'Hearts make 200 challenges per game with diagonals, aggression and crosses. No team in Latvia does this'

Electric scooters whizz down Riga's wide open boulevards, past trams and round the city's cobbled old town streets. They help generate energy, hustle and bustle in a very Soviet-style Latvian capital. Yet it is Hearts who need a spark here.

They arrived last night following a two-hour delay in Edinburgh eager to halt a sequence of six defeats from seven games. Three of those were European fixtures. More than 1,000 Scottish supporters have travelled east for the second Europa Conference League Group A match knowing the stakes in this Baltic State.

If Hearts are to compete in this section, they require a result of some sort against RFS. This is a Pot 4 team hosting a club from Pot 3 in a tie which is very much in the proverbial mixer. Much has been made of Riga’s physicality and, if Hearts produce an energetic and high-tempo display, they will feel confident of achieving.

Viktors Morozs, the RFS coach, is wary of opponents with a different style and knows recent results have been difficult for his counterpart, Robbie Neilson.

“We understand that sometimes results are not good in the league,” said Morozs. “Anything can happen in matches against opponents like Celtic or others. We will try to find something where we can use our pluses. We have the information on how to play.

“We don't have a team who plays similar football to Hearts. Hearts have around 200 challenges per game and no team in Latvia has these statistics. They run a lot, they are strong in diagonal passes, they like intensity, they are very aggressive and they are good at crosses.”

Asked outright how to Riga can win against Hearts, he smirked: “We have to play tiki-taka.” It certainly wasn’t Pep Guardiola tactics which earned Riga a 1-1 draw at Italian giants Fiorentina last week.

“We didn't want to park a bus,” explained the coach. “We had to defend deep but we wanted the ball and we were ready to run to run. We got a chance and we used it. We have to make some changes because Hearts are a completely different team to Fiorentina.”

Riga FS coach Viktors Morozs wants to upset Hearts on Thursday.

Scooters may be a quick and easy method of transport but there is an unshakeable natural energy developing among Riga’s modest support base.

From the Daugava River, up through the old town's Art Nouveau and 19th-Century wooden architecture to the modest Skonto Stadium, excitement is building that Morozs and his team can upset more than the Italians.

Neilson is conscious of Latvian danger but stated this game is not all-or-nothing for Hearts after a 4-0 home defeat by Istanbul Basaksehir in their opening match. “It's an important game for us, as they all are,” he said. “This will be difficult, Riga FS are very experienced. Since we were last in Europe they have played 15 European games.

“We have to make sure we implement our gameplan here and hopefully that's enough to win the game, but I wouldn't say it's make-or-break. If we win, great. If we don't, then we move on to the next one. Riga tend to move into a back three even when they play a four, with Saric moving back in there. We are quite comfortable either way.”

Craig Halkett in action for Hearts earlier this season before injury forced him onto the sidelines. (Photo by Alan Harvey / SNS Group)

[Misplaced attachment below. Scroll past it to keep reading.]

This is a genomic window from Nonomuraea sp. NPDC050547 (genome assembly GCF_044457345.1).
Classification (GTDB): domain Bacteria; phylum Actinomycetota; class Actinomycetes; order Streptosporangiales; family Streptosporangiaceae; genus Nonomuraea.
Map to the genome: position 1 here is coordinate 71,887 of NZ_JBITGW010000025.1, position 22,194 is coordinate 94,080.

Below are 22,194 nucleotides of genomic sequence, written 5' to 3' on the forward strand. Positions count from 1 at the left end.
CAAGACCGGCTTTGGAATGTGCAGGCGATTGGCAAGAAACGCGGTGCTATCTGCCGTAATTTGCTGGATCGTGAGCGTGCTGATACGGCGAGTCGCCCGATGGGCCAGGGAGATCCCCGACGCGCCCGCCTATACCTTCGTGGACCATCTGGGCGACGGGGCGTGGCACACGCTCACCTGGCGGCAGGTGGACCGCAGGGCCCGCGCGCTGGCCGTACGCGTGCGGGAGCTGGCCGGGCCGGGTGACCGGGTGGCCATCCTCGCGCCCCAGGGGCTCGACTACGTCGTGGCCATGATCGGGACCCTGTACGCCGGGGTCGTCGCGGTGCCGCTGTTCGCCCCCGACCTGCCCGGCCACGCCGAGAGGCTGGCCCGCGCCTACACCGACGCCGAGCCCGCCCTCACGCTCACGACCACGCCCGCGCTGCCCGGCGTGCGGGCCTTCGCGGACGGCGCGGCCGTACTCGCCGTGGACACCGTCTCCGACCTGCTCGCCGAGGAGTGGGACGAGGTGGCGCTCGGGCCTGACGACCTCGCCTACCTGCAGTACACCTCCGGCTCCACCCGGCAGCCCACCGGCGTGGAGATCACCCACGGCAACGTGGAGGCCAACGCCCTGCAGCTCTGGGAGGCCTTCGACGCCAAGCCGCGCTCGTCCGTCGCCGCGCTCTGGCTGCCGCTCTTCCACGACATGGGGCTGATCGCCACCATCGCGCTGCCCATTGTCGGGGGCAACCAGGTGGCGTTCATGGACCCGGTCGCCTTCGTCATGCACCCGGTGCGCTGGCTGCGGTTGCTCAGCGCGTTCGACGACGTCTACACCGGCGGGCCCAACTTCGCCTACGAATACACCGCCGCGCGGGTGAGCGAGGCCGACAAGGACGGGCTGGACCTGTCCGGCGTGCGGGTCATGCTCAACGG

Centre-back Craig Halkett travelled with the Riccarton squad after almost a month out injured. Winger Alan Forrest is also here and could bring the touch of speed and pizzazz required.

“We went through a period two weeks ago where we had eight of our first-team players out,” said Neilson. “We managed to get most of them back now, which gives you stability and also some options if we need to change things.

“Last season we played 3-4-3, we had to alter that and hopefully we can get back to it with players coming back. That allows us to have stability and continuity through the season.

“I keep going back to it, but the stability of the selection is important for us. Craig Halkett coming back in will help us, other than that it will be about getting back to what we are good at.

“That is passing the ball, getting onto good areas and getting our creative players on the ball high up the pitch. If we can do that then I'm confident we can get the win.

“We are still very early in the group stage. Yes, we were beaten last week and we were very disappointed with the result but we are only one game into a six-game group section. It's important that we just focus on this game and if we get a result it would be fantastic. That would put us into a good position before we face Fiorentina home and away.”

A sellout crowd of more than 7,000 is expected at the the Skonto Stadium, where the tight pitch is not dissimilar to Tynecastle’s. Neilson wants Hearts to seize upon that and feels they do not necessarily need to score first, although it would help.

“It's important, yes, but it's not the big thing. The most important thing is getting the result at the end,” he acknowledged. “This is a different atmosphere to what we are used to. It's a slightly smaller stadium but the experience we've got in Europe is very limited.

“We have to make sure we take some of the stuff we learned from the Istanbul game into this one – don't be too expansive, make sure we stay in the game at times, but also make sure we take our chances. We had them last week and didn't take them.

“We didn't get a chance to go on the pitch because we were late arriving. It looks like a good surface and a tight pitch. Hopefully it suits us.”

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